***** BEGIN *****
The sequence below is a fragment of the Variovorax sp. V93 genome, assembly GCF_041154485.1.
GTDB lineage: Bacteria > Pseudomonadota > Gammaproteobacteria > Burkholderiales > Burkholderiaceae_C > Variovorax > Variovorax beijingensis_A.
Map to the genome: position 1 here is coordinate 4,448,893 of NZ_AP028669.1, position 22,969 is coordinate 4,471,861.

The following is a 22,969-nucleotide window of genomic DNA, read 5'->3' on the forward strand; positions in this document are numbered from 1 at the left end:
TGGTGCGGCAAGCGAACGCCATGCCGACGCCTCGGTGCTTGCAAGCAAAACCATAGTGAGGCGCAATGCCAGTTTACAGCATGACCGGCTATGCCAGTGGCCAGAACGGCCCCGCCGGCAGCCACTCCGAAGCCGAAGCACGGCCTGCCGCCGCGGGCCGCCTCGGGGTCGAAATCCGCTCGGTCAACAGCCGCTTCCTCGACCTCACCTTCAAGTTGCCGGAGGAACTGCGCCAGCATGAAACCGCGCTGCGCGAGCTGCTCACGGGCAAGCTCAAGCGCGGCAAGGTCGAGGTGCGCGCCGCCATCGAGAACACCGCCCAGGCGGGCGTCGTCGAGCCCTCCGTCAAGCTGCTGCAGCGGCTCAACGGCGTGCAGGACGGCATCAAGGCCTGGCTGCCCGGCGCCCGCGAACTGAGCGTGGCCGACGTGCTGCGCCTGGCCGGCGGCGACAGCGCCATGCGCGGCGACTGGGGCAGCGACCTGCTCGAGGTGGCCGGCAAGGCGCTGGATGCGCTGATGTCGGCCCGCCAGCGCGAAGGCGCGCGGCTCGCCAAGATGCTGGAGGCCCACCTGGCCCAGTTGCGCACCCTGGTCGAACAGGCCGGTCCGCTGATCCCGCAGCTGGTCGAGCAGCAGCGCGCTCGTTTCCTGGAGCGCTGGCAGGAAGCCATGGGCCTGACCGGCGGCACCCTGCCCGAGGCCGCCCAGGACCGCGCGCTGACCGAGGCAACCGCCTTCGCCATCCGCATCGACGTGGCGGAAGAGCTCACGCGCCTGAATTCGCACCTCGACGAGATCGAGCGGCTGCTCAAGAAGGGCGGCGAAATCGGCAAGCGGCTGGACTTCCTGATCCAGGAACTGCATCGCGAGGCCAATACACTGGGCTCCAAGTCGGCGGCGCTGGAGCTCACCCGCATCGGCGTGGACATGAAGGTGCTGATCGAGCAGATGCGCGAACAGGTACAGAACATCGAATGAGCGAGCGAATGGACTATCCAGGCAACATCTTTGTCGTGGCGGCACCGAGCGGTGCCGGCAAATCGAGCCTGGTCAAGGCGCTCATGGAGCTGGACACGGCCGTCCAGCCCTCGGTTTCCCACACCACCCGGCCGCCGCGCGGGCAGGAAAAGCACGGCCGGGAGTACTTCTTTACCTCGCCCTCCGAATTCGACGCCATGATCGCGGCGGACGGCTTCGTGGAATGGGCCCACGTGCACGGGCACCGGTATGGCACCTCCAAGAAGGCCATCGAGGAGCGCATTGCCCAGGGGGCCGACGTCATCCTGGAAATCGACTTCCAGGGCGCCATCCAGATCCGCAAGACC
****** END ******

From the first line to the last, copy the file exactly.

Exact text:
The sequence below is a fragment of the Variovorax sp. V93 genome, assembly GCF_041154485.1.
GTDB lineage: Bacteria > Pseudomonadota > Gammaproteobacteria > Burkholderiales > Burkholderiaceae_C > Variovorax > Variovorax beijingensis_A.
Map to the genome: position 1 here is coordinate 4,448,893 of NZ_AP028669.1, position 22,969 is coordinate 4,471,861.

The following is a 22,969-nucleotide window of genomic DNA, read 5'->3' on the forward strand; positions in this document are numbered from 1 at the left end:
TGGTGCGGCAAGCGAACGCCATGCCGACGCCTCGGTGCTTGCAAGCAAAACCATAGTGAGGCGCAATGCCAGTTTACAGCATGACCGGCTATGCCAGTGGCCAGAACGGCCCCGCCGGCAGCCACTCCGAAGCCGAAGCACGGCCTGCCGCCGCGGGCCGCCTCGGGGTCGAAATCCGCTCGGTCAACAGCCGCTTCCTCGACCTCACCTTCAAGTTGCCGGAGGAACTGCGCCAGCATGAAACCGCGCTGCGCGAGCTGCTCACGGGCAAGCTCAAGCGCGGCAAGGTCGAGGTGCGCGCCGCCATCGAGAACACCGCCCAGGCGGGCGTCGTCGAGCCCTCCGTCAAGCTGCTGCAGCGGCTCAACGGCGTGCAGGACGGCATCAAGGCCTGGCTGCCCGGCGCCCGCGAACTGAGCGTGGCCGACGTGCTGCGCCTGGCCGGCGGCGACAGCGCCATGCGCGGCGACTGGGGCAGCGACCTGCTCGAGGTGGCCGGCAAGGCGCTGGATGCGCTGATGTCGGCCCGCCAGCGCGAAGGCGCGCGGCTCGCCAAGATGCTGGAGGCCCACCTGGCCCAGTTGCGCACCCTGGTCGAACAGGCCGGTCCGCTGATCCCGCAGCTGGTCGAGCAGCAGCGCGCTCGTTTCCTGGAGCGCTGGCAGGAAGCCATGGGCCTGACCGGCGGCACCCTGCCCGAGGCCGCCCAGGACCGCGCGCTGACCGAGGCAACCGCCTTCGCCATCCGCATCGACGTGGCGGAAGAGCTCACGCGCCTGAATTCGCACCTCGACGAGATCGAGCGGCTGCTCAAGAAGGGCGGCGAAATCGGCAAGCGGCTGGACTTCCTGATCCAGGAACTGCATCGCGAGGCCAATACACTGGGCTCCAAGTCGGCGGCGCTGGAGCTCACCCGCATCGGCGTGGACATGAAGGTGCTGATCGAGCAGATGCGCGAACAGGTACAGAACATCGAATGAGCGAGCGAATGGACTATCCAGGCAACATCTTTGTCGTGGCGGCACCGAGCGGTGCCGGCAAATCGAGCCTGGTCAAGGCGCTCATGGAGCTGGACACGGCCGTCCAGCCCTCGGTTTCCCACACCACCCGGCCGCCGCGCGGGCAGGAAAAGCACGGCCGGGAGTACTTCTTTACCTCGCCCTCCGAATTCGACGCCATGATCGCGGCGGACGGCTTCGTGGAATGGGCCCACGTGCACGGGCACCGGTATGGCACCTCCAAGAAGGCCATCGAGGAGCGCATTGCCCAGGGGGCCGACGTCATCCTGGAAATCGACTTCCAGGGCGCCATCCAGATCCGCAAGACC